Graduation Year


Document Type


Degree Type

Open Access Capstone

Degree Name

Doctor of Occupational Therapy (OTD)


Occupational Therapy


Executive Summary

Background: A review of the Occupational Therapy Practice Framework (AOTA, 2020) and scholarly literature within healthcare fields, including occupational therapy, discuss the contextual issues of occupational justice and health disparities in situations when sexual orientation and gender identity (SOGI) are not considered as part of the occupational therapy process.

Purpose: This study explored if occupational therapists (OTs) considered a client’s SOGI when providing services to an adolescent. Subsequent research questions were: do OTs perceive that SOGI influences adolescents’ occupations, and do OTs perceive gaps in their knowledge related to SOGI?

Theoretical Framework: This research project was based on the framework of Occupational Justice and the premise that if all aspects of a person’s identity are not considered as part of the OT process, then their ability to fully engage in their daily occupations is negatively influenced.

Methods. An exploratory qualitative descriptive study was used and semi-structured interviews were conducted with the four participants. Transcripts were analyzed using invivo and open coding, then the data was analyzed and placed into categories, then final themes.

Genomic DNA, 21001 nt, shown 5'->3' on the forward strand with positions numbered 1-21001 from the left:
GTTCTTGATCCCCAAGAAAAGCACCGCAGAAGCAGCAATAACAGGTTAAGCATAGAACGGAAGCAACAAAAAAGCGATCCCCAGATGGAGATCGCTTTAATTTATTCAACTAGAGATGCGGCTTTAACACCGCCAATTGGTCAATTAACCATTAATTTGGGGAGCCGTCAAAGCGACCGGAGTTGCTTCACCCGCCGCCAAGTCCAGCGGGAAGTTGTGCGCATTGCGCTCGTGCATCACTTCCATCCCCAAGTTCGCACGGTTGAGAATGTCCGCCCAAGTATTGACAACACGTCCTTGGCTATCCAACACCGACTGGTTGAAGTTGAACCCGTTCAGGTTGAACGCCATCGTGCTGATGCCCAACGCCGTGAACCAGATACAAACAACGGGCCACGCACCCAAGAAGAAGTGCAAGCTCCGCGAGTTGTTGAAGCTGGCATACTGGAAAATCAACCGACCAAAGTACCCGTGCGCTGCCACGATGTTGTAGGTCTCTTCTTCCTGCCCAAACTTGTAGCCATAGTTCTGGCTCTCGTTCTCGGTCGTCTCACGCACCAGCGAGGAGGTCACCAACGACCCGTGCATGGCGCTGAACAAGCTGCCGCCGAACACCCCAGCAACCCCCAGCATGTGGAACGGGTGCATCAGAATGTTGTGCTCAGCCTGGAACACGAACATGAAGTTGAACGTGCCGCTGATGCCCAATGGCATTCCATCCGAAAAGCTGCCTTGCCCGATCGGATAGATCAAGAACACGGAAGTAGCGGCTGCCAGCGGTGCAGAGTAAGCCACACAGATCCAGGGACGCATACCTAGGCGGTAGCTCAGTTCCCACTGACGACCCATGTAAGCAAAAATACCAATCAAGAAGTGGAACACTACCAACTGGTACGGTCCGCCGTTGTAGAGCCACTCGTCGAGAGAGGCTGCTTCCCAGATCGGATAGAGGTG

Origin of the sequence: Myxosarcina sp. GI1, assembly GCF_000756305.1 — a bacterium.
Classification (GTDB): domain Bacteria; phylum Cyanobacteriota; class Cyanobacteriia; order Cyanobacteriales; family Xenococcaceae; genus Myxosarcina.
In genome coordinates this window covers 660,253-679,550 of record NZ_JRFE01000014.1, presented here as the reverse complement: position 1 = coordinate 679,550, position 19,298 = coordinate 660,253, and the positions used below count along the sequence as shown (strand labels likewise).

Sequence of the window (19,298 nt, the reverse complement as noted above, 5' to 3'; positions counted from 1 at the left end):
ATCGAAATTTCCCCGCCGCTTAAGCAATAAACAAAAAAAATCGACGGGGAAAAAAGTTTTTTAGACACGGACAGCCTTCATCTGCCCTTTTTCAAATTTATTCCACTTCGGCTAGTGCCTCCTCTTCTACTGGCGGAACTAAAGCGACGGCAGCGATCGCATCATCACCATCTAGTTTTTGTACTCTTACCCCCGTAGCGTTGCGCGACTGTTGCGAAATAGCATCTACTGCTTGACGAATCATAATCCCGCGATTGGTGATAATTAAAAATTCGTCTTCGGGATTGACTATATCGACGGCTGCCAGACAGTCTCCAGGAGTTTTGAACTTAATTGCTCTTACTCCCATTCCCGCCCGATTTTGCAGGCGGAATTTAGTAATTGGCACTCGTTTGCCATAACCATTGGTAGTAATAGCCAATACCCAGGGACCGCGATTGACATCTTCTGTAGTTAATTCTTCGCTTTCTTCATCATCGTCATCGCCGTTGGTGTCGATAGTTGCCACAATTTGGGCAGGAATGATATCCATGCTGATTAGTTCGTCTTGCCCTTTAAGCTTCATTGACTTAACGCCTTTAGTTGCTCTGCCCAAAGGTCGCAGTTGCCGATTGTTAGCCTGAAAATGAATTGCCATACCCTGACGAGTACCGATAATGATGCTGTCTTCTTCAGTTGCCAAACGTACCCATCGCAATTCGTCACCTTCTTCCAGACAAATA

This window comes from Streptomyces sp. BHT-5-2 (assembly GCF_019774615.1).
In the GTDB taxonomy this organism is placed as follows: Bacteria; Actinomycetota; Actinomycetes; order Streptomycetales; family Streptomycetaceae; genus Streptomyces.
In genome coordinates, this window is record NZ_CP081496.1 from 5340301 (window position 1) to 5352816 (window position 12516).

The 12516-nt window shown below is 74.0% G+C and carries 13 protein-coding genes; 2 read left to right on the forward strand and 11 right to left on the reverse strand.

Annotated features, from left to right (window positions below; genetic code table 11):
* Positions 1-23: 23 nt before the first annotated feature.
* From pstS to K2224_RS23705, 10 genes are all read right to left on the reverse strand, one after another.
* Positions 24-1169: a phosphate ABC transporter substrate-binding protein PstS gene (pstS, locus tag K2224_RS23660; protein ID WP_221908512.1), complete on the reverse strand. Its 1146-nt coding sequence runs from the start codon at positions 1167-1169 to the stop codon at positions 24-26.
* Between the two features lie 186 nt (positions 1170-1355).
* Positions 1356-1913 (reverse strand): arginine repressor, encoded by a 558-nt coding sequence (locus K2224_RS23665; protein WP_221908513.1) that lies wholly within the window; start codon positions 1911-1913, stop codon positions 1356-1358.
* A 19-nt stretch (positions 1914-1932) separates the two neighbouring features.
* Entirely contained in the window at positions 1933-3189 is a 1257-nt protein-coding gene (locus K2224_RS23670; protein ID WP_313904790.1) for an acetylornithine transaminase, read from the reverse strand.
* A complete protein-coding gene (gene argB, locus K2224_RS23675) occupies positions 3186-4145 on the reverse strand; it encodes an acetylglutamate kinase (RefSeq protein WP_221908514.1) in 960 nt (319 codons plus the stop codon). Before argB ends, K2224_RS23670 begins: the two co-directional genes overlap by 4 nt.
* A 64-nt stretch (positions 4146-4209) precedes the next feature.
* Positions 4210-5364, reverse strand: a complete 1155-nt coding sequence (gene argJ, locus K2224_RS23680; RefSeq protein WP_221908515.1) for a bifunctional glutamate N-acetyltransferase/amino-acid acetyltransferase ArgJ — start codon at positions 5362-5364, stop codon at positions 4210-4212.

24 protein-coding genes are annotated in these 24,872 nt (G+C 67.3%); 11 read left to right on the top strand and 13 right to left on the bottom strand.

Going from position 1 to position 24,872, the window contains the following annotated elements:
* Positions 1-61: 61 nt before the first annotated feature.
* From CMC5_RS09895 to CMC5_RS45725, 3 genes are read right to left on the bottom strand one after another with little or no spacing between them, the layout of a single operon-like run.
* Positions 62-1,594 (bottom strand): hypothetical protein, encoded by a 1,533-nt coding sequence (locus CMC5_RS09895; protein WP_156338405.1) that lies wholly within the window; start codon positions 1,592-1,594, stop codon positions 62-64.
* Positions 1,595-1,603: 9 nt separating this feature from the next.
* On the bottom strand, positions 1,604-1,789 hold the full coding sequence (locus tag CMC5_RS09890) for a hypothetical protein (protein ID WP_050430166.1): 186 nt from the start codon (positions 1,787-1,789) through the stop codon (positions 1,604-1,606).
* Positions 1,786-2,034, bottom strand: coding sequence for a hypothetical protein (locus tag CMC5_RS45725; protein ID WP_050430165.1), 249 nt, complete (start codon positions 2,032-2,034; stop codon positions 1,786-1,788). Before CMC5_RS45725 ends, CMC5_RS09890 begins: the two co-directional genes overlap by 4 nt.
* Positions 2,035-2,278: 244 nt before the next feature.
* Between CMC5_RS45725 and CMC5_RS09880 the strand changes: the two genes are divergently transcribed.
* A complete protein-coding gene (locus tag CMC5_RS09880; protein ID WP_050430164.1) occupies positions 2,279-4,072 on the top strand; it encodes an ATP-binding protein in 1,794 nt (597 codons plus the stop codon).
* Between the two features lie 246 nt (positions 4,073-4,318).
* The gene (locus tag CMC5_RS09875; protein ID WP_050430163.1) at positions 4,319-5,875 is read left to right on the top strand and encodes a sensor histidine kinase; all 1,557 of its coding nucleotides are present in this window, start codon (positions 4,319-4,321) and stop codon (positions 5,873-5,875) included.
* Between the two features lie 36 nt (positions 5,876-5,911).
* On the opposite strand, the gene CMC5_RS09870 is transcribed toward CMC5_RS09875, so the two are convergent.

Results: Three themes were identified from the data: Open and empathetic, but uneducated about SOGI; SOGi does not influence practice; and OT could have a role with SOGI.

Conclusions: Due to their lack of knowledge, and preparedness, OTs may not consistently consider SOGI with adolescents. As a result, the OT will likely assume that an adolescent is heterosexual or male/female; would not know if they needed additional support to engage fully in their occupations; and the OT would not provide services that are individualized and client-centered. These situations directly contribute to the occupational injustice and health disparities experienced by those who identify within a SOGI minority population.

Faculty Mentor

Dana M. Howell, PhD, OTD, OTR/L, FAOTA

Department Affiliation

Occupational Therapy

Committee Member

Christine Privott, PhD, OTR/L, Associate Professor

Department Affiliation

Occupational Therapy

Committee Member

Camille Skubik-Peplaski PhD OTR/L FAOTA

Department Affiliation

Occupational Therapy


I am grateful to the participants in this study who shared their thoughts and were willing to be vulnerable and discuss sexual orientation and gender identity as it related to their practice and the profession of occupational therapy. Thank you to my family and friends for their unwavering support as I pursued my OTD; and to Beck for letting me “share the work.”

IRB Approval Number (if applicable)